Courtesy of New York Times/Evan McGlinn

Bill Radke speaks with Kirk Johnson, Seattle bureau chief at The New York Times, about the families he met while reporting a story on Mary's Place Guest Rooms, a new shelter for homeless families in South Lake Union.

Housing in the Yesler Terrace area.
KUOW Photo/Dominic Black

Bill Radke speaks with Emily Parkhurst, managing editor of the Puget Sound Business Journal, about why developers like Paul Allen's Vulcan Real Estate are interested in developing Yesler Terrace, Seattle's oldest housing project, and how the Seattle Housing Authority is working to ensure current low-income tenants aren't displaced. The Puget Sound Business Journal recently featured the development.

Aji Piper (top row, middle) Adonis Piper (second row, right) and attorney Andrea Rodgers (top row, right) at King County Superior Court, outside the courtroom where they won their case.
Courtesy of Our Children's Trust

Jeannie Yandel speaks with Aji and Adonis Piper, two of eight youth plaintiffs in the case, Zoe and Stella Foster vs. Washington Department of Ecology, and  their attorney Andrea Rodgers.

The kids took the Department of Ecology to court over inaction on curbing carbon emissions in the state. 

Kahlil Joseph. Streetlight, 2014. Motion picture still.
Courtesy Frye Art Museum

Jeannie Yandel speaks with Jen Graves, visual arts writer for The Stranger, about the Frye Art Museum's current exhibition "Young Blood."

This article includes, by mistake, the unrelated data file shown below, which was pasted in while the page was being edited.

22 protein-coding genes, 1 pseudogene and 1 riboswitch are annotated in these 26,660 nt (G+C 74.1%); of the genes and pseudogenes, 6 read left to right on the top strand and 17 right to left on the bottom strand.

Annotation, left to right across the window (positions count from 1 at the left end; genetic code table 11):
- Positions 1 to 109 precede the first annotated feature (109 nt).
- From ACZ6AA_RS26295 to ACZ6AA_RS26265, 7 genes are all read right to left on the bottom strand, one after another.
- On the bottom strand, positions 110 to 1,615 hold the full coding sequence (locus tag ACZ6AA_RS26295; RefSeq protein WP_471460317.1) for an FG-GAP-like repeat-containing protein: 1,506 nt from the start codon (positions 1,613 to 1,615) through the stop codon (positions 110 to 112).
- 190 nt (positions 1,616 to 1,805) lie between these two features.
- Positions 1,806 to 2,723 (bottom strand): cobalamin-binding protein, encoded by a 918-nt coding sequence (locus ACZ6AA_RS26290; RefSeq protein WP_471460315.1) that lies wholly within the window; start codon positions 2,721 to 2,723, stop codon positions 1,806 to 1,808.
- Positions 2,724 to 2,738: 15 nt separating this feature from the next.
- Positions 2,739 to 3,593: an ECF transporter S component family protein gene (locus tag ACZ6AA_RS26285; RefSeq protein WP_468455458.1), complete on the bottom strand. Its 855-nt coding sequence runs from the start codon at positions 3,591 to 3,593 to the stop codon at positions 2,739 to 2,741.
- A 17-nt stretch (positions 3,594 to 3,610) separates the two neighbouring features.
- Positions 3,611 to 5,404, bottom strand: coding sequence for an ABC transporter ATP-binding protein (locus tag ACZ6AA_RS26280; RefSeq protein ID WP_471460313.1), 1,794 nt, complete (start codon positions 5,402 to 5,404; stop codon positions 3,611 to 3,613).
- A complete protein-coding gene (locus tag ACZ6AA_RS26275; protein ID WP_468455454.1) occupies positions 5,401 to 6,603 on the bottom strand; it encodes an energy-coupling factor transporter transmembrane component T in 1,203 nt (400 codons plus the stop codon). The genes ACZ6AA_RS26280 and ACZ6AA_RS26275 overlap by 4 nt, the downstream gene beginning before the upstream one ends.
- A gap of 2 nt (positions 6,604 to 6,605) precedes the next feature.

The show features the art of two local brothers, Kahlil Joseph and Noah Davis, who made big names for themselves in film and painting, respectively.

Courtesy of Terry Miles, Pacific Northwest Stories Network

Bill Radke speaks with Terry Miles, executive producer of the podcast Tanis, about chasing the myth of Tanis and why some think it may be hidden near the Puget Sound.

File photo: Discarded alcohol containers.
Flickr Photo/Steve Snodgrass (CC-BY-NC-ND)/https://flic.kr/p/9AhLkB

Bill Radke speaks with Lisa Daugaard, member of Seattle's Community Police Commission, about the civilian review board's recommendation that the city establish "wet parks" where chronic inebriates can legally drink in public.

Amazon.com is under fire after an article from the New York Times lambasted its workplace atmosphere.
Flickr Photo/Robert Scoble (CC BY 2.0)/http://bit.ly/1Gnl1gl

Kim Malcolm speaks with Seattle Times Reporter Ángel González about Amazon's announcement that it will establish a temporary shelter for homeless families near their South Lake Union headquarters.

The online retail giant will partner with local homeless service provider Mary's Place to temporarily re-purpose an existing real estate holding — an empty Travelodge — while the land it sits on waits to be developed. The shelter will house around 60-70 homeless families for one year.